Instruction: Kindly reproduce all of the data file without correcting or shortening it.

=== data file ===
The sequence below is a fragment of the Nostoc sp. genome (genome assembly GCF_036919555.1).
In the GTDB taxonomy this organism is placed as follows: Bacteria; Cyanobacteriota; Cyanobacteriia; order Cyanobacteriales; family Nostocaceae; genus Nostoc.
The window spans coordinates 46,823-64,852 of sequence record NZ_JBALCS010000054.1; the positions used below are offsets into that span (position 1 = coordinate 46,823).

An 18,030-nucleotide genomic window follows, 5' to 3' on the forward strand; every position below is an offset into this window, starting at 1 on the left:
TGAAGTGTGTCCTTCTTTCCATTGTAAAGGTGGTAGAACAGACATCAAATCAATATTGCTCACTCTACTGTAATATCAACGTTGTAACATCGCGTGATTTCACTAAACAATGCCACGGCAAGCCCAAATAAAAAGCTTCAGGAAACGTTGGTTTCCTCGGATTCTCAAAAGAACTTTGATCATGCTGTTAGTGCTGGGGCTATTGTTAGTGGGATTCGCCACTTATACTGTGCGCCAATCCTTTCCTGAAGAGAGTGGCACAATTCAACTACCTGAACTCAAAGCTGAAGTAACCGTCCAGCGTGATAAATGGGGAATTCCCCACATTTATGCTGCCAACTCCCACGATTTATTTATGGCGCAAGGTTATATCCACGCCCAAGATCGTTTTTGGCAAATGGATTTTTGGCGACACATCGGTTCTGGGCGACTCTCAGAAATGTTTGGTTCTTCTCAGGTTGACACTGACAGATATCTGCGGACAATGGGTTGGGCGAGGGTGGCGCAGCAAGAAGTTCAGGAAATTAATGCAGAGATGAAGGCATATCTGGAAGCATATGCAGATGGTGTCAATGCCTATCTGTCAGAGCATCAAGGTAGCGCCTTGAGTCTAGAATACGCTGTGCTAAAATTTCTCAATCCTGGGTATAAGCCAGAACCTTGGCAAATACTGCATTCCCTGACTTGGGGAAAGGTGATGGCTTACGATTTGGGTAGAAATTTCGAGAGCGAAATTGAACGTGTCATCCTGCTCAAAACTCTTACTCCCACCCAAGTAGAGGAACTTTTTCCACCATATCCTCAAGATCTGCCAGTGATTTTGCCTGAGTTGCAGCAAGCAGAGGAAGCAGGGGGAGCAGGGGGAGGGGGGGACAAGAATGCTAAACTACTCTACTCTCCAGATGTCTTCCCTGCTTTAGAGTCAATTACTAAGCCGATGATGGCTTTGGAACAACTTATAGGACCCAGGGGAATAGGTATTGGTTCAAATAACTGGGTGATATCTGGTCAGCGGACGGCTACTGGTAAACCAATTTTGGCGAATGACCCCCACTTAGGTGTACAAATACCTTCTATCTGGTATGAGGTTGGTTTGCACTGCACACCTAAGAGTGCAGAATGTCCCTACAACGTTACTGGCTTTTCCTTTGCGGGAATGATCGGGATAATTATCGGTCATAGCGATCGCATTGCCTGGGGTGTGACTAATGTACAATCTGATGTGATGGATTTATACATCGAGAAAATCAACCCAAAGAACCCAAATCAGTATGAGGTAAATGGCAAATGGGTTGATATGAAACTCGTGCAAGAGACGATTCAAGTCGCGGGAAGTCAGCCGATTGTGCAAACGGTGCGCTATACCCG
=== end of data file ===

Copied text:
The sequence below is a fragment of the Nostoc sp. genome (genome assembly GCF_036919555.1).
In the GTDB taxonomy this organism is placed as follows: Bacteria; Cyanobacteriota; Cyanobacteriia; order Cyanobacteriales; family Nostocaceae; genus Nostoc.
The window spans coordinates 46,823-64,852 of sequence record NZ_JBALCS010000054.1; the positions used below are offsets into that span (position 1 = coordinate 46,823).

An 18,030-nucleotide genomic window follows, 5' to 3' on the forward strand; every position below is an offset into this window, starting at 1 on the left:
TGAAGTGTGTCCTTCTTTCCATTGTAAAGGTGGTAGAACAGACATCAAATCAATATTGCTCACTCTACTGTAATATCAACGTTGTAACATCGCGTGATTTCACTAAACAATGCCACGGCAAGCCCAAATAAAAAGCTTCAGGAAACGTTGGTTTCCTCGGATTCTCAAAAGAACTTTGATCATGCTGTTAGTGCTGGGGCTATTGTTAGTGGGATTCGCCACTTATACTGTGCGCCAATCCTTTCCTGAAGAGAGTGGCACAATTCAACTACCTGAACTCAAAGCTGAAGTAACCGTCCAGCGTGATAAATGGGGAATTCCCCACATTTATGCTGCCAACTCCCACGATTTATTTATGGCGCAAGGTTATATCCACGCCCAAGATCGTTTTTGGCAAATGGATTTTTGGCGACACATCGGTTCTGGGCGACTCTCAGAAATGTTTGGTTCTTCTCAGGTTGACACTGACAGATATCTGCGGACAATGGGTTGGGCGAGGGTGGCGCAGCAAGAAGTTCAGGAAATTAATGCAGAGATGAAGGCATATCTGGAAGCATATGCAGATGGTGTCAATGCCTATCTGTCAGAGCATCAAGGTAGCGCCTTGAGTCTAGAATACGCTGTGCTAAAATTTCTCAATCCTGGGTATAAGCCAGAACCTTGGCAAATACTGCATTCCCTGACTTGGGGAAAGGTGATGGCTTACGATTTGGGTAGAAATTTCGAGAGCGAAATTGAACGTGTCATCCTGCTCAAAACTCTTACTCCCACCCAAGTAGAGGAACTTTTTCCACCATATCCTCAAGATCTGCCAGTGATTTTGCCTGAGTTGCAGCAAGCAGAGGAAGCAGGGGGAGCAGGGGGAGGGGGGGACAAGAATGCTAAACTACTCTACTCTCCAGATGTCTTCCCTGCTTTAGAGTCAATTACTAAGCCGATGATGGCTTTGGAACAACTTATAGGACCCAGGGGAATAGGTATTGGTTCAAATAACTGGGTGATATCTGGTCAGCGGACGGCTACTGGTAAACCAATTTTGGCGAATGACCCCCACTTAGGTGTACAAATACCTTCTATCTGGTATGAGGTTGGTTTGCACTGCACACCTAAGAGTGCAGAATGTCCCTACAACGTTACTGGCTTTTCCTTTGCGGGAATGATCGGGATAATTATCGGTCATAGCGATCGCATTGCCTGGGGTGTGACTAATGTACAATCTGATGTGATGGATTTATACATCGAGAAAATCAACCCAAAGAACCCAAATCAGTATGAGGTAAATGGCAAATGGGTTGATATGAAACTCGTGCAAGAGACGATTCAAGTCGCGGGAAGTCAGCCGATTGTGCAAACGGTGCGCTATACCCG